EA Facing Class Action Lawsuit Over FIFA Ultimate Team 'Loot Boxes'
Video game publisher Electronic Arts is facing a class action lawsuit in California over its Ultimate Team modes. It's been alleged that the publisher is breaching the state's gambling laws through the digital card packs available in the FIFA and Madden games.
For those who might not be aware, Ultimate Team players are able to build their dream teams, by spending either real-world or in-game currency on card packs, which then produce randomly generated players. VGC now reports that plaintiff Kevin Ramirez is demanding a jury trial and damages of $5 million on behalf of a proposed class of more than 100 others.
Ramirez alleges that EA "relies on creating addictive behaviors in consumers to generate huge revenues" and that EA's Ultimate Team Packs "are predatory and designed to entice gamers to gamble."
"EA's Ultimate Team Packs are Loot Boxes," the complaint continues. "Buying the Packs are nothing more than a gambling bet. Purchased using real money, the Ultimate Team Packs are simply wagers on completely randomized chances within the game to win valuable professional players and other items for the EA gamer's virtual sports team."
Ramirez went on to claim that he'd been coaxed into spending money to purchase Ultimate Team packs, estimating that he's spent over $600 in FIFA and Madden games since 2011.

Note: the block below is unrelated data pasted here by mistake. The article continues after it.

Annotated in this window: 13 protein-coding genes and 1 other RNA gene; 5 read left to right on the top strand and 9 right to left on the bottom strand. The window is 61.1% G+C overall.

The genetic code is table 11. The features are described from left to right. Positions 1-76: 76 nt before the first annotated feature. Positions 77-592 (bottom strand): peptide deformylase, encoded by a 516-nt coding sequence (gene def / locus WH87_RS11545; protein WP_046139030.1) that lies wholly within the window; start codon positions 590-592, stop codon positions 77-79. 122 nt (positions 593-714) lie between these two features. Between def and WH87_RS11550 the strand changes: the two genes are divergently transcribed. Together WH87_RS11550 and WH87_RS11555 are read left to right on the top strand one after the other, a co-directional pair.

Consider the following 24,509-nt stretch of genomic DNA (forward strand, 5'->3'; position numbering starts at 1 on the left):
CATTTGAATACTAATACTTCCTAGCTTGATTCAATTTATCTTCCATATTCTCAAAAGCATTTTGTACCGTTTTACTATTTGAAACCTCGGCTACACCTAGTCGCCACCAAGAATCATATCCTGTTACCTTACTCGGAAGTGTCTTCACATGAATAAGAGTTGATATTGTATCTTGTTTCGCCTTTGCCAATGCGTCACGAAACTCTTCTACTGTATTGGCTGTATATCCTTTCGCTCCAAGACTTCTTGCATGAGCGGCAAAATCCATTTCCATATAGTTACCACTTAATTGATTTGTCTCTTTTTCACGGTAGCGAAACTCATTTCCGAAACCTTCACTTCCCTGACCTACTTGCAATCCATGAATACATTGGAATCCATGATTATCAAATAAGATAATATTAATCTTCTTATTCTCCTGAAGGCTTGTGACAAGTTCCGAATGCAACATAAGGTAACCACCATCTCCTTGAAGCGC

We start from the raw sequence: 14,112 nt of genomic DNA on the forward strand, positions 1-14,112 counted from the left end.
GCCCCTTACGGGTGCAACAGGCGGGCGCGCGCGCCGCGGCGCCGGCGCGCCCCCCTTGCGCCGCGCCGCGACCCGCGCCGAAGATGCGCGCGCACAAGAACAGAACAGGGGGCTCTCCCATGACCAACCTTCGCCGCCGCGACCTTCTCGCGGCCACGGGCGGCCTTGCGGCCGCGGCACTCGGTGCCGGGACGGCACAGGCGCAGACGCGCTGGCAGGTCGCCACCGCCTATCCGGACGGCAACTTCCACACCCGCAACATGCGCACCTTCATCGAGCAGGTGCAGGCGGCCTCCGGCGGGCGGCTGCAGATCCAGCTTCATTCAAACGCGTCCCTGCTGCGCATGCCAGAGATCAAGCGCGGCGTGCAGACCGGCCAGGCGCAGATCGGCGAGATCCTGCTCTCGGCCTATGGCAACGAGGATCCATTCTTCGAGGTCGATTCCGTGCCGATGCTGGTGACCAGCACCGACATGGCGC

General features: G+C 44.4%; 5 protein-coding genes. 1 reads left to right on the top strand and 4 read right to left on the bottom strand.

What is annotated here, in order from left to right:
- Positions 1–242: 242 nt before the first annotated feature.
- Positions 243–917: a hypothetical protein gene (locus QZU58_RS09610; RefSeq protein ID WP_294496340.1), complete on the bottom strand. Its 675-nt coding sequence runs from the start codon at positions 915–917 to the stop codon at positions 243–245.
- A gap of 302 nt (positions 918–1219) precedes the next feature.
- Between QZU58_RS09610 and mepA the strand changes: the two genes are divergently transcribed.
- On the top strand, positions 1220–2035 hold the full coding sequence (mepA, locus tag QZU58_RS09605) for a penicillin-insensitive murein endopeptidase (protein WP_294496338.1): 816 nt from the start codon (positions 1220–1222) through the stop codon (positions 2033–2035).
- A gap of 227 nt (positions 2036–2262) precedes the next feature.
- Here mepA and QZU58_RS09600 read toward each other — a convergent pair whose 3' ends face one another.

The state of California describes an illegal gambling device as "a machine, aperture, or device; something of value is given to play; and the player may receive something of value by element of chance."
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"None of these elements can be in dispute," The court filing reads. "A gamer uses his console, computer, smartphone or tablet with the EA sports franchise game on it (#1); the gamer pays real-world currency for the opportunity to open an Ultimate Team Pack (#2); and the Ultimate Team Pack is a randomized chance to win something valuable in-game."
This isn't the first time legal action has been taken against EA's Ultimate Team. Earlier this year the publisher faced two separate lawsuits in France that alleged the mode is basically unregulated gambling.
"The more you pay, the more you have the possibility of getting big players," Victor Zagury, one of the lawyers behind these suits said at the time.
"We believe that a gambling game has been integrated into this video game because buying packs is nothing more than a bet. It is the logic of a casino that has entered their homes. Today, an 11- or 12-year-old or a teenager can, without any restriction, play FUT and commit money because there is no parental control system in this mode. Belgium and the Netherlands have already taken up this issue."
In 2018, loot boxes were banned in Belgium for the very same reasons that these various lawsuits are now calling out. The US and UK have yet to come to any kind of consensus on whether or not the practice can be classed as gambling, but various experts, researchers, and published papers have urged governing bodies to take action and better regulate microtransactions in games - especially those played by children.
Featured Image Credit: EA
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